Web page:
Proteins are normally incorporated into polymers at room temperature. BMPs are highly sensitive to thermal processing and some types of chemical exposure, so the major challenge in developing the BMP carrier material is to incorporate sufficient BMP into the structure of the material without compromising the biological activity of the proteins. Unlike most of the ceramics and metals, amorphous polymer materials can often be processed at low temperatures, which make it easy to incorporate proteins into the polymer structure without harming the protein. The release of the protein from the amorphous polymer matrix involves both diffusion of the protein through the matrix and degradation of the matrix polymer. If the protein is incorporated into the structure of the polymer, the protein release rate is largely dependent on the degradation rate of the polymeric matrix, as the diffusivity of one polymer in another is very low. It has been demonstrated that with increasing degradation rate of a lactic acid/lysine copolymer matrix, the release rate of the protein increases.

In Vitro and In Vivo Tests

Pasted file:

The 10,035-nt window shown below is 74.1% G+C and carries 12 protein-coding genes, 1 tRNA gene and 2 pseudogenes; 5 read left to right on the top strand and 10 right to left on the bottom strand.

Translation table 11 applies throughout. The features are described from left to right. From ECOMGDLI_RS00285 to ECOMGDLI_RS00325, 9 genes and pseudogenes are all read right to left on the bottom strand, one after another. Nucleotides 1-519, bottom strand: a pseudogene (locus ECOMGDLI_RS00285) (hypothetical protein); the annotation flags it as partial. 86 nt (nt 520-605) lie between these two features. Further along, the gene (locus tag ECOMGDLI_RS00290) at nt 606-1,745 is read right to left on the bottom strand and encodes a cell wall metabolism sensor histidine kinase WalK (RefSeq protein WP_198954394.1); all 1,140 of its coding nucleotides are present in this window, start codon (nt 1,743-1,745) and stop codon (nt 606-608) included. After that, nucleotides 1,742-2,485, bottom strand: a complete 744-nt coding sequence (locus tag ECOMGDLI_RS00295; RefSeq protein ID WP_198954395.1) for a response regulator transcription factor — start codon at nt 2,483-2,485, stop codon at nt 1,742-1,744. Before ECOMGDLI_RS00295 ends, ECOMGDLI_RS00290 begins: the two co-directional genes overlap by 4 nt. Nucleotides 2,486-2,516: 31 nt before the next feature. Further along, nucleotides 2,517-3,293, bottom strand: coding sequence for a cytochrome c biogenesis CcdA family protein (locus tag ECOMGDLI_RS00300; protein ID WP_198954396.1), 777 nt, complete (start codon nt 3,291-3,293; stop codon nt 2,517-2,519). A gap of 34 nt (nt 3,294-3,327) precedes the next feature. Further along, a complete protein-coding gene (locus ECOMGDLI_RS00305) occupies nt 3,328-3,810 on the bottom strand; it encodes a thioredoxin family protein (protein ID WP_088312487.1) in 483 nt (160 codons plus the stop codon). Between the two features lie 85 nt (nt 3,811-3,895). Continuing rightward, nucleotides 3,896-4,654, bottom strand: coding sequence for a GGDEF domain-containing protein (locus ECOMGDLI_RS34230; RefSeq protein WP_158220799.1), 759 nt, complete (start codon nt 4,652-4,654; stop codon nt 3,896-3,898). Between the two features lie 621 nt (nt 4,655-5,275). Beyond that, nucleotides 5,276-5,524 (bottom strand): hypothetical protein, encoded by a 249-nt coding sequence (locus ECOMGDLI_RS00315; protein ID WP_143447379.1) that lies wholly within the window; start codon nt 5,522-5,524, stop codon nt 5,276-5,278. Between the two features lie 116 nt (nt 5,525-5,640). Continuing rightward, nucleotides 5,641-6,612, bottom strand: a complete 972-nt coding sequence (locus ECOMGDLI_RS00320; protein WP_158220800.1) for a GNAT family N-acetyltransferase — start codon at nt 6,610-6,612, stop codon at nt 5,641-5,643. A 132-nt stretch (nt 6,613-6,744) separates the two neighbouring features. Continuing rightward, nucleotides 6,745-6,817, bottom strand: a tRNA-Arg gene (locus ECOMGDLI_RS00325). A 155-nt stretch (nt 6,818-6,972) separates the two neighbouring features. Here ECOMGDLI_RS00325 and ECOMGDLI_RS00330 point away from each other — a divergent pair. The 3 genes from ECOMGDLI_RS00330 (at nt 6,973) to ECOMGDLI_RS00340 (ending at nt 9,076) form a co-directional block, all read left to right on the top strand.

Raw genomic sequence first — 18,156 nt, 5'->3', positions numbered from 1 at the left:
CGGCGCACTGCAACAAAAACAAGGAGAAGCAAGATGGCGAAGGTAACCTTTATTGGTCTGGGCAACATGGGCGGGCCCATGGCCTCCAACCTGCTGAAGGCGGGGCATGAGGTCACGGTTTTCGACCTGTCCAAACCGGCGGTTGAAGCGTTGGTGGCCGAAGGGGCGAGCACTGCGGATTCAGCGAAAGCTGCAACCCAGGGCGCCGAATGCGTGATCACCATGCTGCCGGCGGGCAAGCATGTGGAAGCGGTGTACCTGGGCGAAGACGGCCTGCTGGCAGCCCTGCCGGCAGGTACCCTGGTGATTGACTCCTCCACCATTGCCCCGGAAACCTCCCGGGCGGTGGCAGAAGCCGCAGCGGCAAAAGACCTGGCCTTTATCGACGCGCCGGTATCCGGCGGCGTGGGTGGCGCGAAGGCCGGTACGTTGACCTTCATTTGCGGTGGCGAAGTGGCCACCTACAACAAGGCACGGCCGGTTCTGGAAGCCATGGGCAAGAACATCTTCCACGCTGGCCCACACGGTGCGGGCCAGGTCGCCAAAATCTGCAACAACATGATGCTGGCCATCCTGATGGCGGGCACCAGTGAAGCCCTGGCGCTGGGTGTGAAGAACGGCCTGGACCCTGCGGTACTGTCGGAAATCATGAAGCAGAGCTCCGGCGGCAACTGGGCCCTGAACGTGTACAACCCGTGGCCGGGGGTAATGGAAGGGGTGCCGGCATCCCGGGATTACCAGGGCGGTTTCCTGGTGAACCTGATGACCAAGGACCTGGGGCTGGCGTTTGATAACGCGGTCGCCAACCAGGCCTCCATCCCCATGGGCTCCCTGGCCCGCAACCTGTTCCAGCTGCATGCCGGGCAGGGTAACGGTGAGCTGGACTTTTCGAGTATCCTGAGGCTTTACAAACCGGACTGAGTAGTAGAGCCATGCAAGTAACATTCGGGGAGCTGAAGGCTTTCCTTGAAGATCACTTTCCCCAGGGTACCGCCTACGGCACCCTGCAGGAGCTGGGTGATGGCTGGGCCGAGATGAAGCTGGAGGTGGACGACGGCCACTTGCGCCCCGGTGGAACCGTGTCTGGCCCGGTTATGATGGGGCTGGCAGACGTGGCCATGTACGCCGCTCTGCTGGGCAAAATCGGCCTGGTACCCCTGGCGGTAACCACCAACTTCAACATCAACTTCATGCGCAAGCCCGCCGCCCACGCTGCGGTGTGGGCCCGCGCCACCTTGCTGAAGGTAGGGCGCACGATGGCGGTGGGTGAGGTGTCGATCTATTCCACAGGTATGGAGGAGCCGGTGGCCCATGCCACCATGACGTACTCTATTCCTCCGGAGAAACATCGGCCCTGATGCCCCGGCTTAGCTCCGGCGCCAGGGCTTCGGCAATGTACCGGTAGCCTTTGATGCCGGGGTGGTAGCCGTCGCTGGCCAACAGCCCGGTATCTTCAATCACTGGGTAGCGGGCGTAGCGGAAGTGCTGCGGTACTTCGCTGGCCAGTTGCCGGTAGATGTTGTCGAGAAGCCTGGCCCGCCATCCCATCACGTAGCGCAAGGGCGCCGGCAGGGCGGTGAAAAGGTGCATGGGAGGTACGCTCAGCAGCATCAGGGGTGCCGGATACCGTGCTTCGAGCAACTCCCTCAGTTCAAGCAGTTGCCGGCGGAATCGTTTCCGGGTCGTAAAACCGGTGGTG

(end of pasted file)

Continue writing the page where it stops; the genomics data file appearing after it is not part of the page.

In vitro studies indicate that growth factors induce cell proliferation, cell differentiation, alkaline phosphotase (ALP) activity, and extracellullar matrix formation. It was also evident that long-term continuous release of growth factors is crucial for bone formation in vitro. Recombinant technology has led to the expressing of human BMPs in quantities suitable for therapeutic applications in pre-clinical animal studies, including mice, rats, rabbits, dogs, sheep, and non-human primates. Bone formation rate can be accelerated due to the presence of BMP. However, faster and more bone healing was observed for the carrier material which provided sustained delivery of the growth factors.

Methodology

Fabrication of Novel Calcium Phosphate/Polymer Composites

A novel composite is fabricated for bone-repair applications using innovative processing techniques. Two approaches are employed to fabricate bar- and sheet-shaped composites, respectively.